It has become a commonplace of American political life: Government should be run like a business. The idea has clear appeal. To survive, businesses must be efficient and effective. They can't waste money--at least not for long--and they have to deliver on their promises. Wouldn't it be great if we could say the same things about government?
Lots of businesspeople have ridden that notion into public office in recent years: Michael Bloomberg, the founder of the market-data provider Bloomberg LP and now mayor of New York; Jon Corzine, former co-CEO of Goldman Sachs and now a U.S. senator and candidate for governor of New Jersey; Mitt Romney, a former CEO of Bain Capital, now governor of Massachusetts; and Kansas City mayor Kay Barnes, who ran a human-resources firm, to name just a few. Then there is George W. Bush, who as the first commander-in-chief with an MBA has been called the "CEO president."
This government-as-business trope has ironic resonance in the wake of the catastrophic fumble that was the government's response to Hurricane Katrina. Never mind the politicized parsing of blame among federal, state, and local authorities. When American bodies go floating by facedown on the nightly news; when American sick and elderly are dumped on airport baggage carousels like so many sprung suitcases; when American citizens are reduced, on their own soil, to such debased and desperate circumstances that we actually debate whether it is appropriate to call them "refugees," it is clear that American government has failed, and failed appallingly. Or, as President Bush admitted in his speech in the French Quarter on September 15, "The system, at every level of government, was not well coordinated and was overwhelmed in the first few days."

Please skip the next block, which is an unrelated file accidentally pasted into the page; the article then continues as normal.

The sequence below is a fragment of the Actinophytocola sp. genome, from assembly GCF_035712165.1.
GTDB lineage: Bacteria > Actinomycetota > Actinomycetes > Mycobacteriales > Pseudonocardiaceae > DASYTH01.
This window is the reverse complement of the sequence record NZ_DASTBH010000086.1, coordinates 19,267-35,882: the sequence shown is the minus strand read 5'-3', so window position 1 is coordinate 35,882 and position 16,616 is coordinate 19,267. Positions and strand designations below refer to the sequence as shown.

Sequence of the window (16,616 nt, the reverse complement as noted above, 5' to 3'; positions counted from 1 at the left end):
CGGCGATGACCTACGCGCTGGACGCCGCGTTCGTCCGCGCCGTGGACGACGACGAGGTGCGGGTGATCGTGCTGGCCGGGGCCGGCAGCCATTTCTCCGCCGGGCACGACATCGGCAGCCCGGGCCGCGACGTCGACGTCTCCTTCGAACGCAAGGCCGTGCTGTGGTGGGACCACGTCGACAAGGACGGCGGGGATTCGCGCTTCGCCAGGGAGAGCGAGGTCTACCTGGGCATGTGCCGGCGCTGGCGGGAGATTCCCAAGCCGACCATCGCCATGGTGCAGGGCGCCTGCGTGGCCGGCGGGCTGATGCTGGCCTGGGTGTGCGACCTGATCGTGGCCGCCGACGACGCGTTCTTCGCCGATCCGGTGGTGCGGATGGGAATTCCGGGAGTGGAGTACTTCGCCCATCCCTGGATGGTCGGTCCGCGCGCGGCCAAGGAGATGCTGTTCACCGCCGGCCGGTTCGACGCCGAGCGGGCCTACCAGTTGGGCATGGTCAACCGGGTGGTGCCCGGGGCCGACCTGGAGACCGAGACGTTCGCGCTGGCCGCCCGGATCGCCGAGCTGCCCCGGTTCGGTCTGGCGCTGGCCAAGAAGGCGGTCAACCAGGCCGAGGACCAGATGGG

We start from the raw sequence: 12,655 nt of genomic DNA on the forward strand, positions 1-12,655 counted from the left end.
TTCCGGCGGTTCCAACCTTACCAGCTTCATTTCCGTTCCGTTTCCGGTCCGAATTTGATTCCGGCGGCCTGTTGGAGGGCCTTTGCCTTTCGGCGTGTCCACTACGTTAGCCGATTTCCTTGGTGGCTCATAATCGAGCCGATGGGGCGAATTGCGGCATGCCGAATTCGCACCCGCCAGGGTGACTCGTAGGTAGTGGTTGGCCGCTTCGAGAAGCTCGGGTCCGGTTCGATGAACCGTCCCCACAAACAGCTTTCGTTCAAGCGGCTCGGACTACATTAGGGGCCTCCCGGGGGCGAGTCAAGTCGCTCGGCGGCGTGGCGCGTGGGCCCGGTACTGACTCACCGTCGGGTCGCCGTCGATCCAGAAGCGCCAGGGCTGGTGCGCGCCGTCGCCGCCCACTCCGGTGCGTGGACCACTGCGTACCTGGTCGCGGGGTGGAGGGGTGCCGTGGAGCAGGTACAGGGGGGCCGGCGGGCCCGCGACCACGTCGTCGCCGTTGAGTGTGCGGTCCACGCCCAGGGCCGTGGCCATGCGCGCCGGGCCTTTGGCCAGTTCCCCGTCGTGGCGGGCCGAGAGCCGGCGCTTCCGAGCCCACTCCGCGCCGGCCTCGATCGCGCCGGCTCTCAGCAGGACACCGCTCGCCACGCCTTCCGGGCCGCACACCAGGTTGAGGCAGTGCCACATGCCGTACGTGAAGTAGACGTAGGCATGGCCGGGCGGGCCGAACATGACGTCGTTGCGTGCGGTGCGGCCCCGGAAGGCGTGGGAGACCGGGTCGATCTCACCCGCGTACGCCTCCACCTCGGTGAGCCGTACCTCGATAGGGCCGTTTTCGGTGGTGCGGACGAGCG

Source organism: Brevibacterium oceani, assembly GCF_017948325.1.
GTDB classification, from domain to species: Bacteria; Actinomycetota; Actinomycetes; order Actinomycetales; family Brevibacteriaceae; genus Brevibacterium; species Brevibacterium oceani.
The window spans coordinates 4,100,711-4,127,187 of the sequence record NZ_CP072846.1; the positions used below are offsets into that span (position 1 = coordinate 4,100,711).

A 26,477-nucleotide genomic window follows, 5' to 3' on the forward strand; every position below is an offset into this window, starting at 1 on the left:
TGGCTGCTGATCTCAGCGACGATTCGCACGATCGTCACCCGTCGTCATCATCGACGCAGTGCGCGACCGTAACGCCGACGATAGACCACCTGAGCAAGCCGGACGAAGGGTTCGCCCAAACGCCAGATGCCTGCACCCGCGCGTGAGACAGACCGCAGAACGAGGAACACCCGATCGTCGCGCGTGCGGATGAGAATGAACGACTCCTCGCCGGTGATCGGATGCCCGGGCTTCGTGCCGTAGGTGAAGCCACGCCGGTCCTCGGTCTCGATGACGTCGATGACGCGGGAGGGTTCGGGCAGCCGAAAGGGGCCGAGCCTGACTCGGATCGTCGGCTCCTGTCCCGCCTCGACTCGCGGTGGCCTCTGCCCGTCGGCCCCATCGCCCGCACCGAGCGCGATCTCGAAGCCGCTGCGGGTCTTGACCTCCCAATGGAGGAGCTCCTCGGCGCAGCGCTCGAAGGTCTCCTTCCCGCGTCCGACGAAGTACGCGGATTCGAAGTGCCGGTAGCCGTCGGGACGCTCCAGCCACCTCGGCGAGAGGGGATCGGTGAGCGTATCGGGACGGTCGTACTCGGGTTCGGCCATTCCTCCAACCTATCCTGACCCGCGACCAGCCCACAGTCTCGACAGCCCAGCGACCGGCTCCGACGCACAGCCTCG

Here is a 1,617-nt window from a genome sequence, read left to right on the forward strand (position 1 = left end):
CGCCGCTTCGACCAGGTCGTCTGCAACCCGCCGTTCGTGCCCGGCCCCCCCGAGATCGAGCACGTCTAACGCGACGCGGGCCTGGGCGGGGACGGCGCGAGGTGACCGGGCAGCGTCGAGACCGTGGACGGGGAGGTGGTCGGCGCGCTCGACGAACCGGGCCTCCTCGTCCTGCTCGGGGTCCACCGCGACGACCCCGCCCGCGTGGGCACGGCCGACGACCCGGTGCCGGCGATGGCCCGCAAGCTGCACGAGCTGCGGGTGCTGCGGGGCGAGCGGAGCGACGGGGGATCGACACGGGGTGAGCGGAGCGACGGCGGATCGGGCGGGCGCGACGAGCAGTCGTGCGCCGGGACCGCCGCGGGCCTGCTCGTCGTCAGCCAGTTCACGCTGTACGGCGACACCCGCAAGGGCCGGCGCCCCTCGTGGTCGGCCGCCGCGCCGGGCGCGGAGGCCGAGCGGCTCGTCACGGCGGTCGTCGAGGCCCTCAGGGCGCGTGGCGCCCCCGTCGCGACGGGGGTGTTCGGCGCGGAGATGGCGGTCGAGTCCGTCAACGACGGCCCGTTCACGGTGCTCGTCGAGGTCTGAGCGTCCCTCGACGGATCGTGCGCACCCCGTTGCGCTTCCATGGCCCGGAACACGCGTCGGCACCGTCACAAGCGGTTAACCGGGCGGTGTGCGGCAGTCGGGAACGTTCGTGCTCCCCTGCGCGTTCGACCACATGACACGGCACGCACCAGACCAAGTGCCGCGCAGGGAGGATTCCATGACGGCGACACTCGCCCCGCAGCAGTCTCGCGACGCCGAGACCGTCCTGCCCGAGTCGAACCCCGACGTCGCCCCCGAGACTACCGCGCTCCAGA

If this is government-as-business, it's an antiquated and discredited business. In its refusal to make adequate preparations to cope with--let alone forestall--a cataclysm anyone who thought about New Orleans knew would happen someday, it is Detroit in the 1980s, wishing away the energy crisis, and the Japanese with their more fuel-efficient, higher-quality cars. In its lethally sluggish response once the disaster hit, in its communications breakdowns, and in its obsession with bureaucratic roles and procedures, it is the sclerotic, siloed IBM of the 1990s. And in its burying of the Federal Emergency Management Agency in the Department of Homeland Security, it is ITT in the 1960s and 1970s, assembling a vast, lumbering conglomerate destined to trip over its own feet.
Surely, these are not the corporate models we want government-as-business to emulate. Contrast the government's response with that of companies such as Wal-Mart. The giant retailer ran rings around FEMA and other public authorities: It ramped up its emergency command center days before Katrina even hit Florida. It bulked up on critical supplies like bleach, mops, and bottled water, and sped things like batteries and protective gear to rescue workers. Of the 126 Wal-Mart stores that were shut down by the storm, all but 13 were reopened within about two weeks. Wal-Mart even knew, based on experience with previous hurricanes, that there would be a surge in demand for strawberry Pop-Tarts. Go figure.
Consider, too, the extraordinary response of the people at Epic Diving and Marine, whose story begins on page 72. With their lives in disarray and much of their business in ruins, they are nonetheless innovating on the fly to help get the nation's energy supply back on line.
Wal-Mart has come in for its share of criticism in this magazine. And I doubt that most Americans would be very happy with a government that took its cues from the company on matters such as labor, health care, or the First Amendment. But when it comes to planning for trouble and responding nimbly when that trouble hits, government-as-business could learn a thing or two from the business in Bentonville.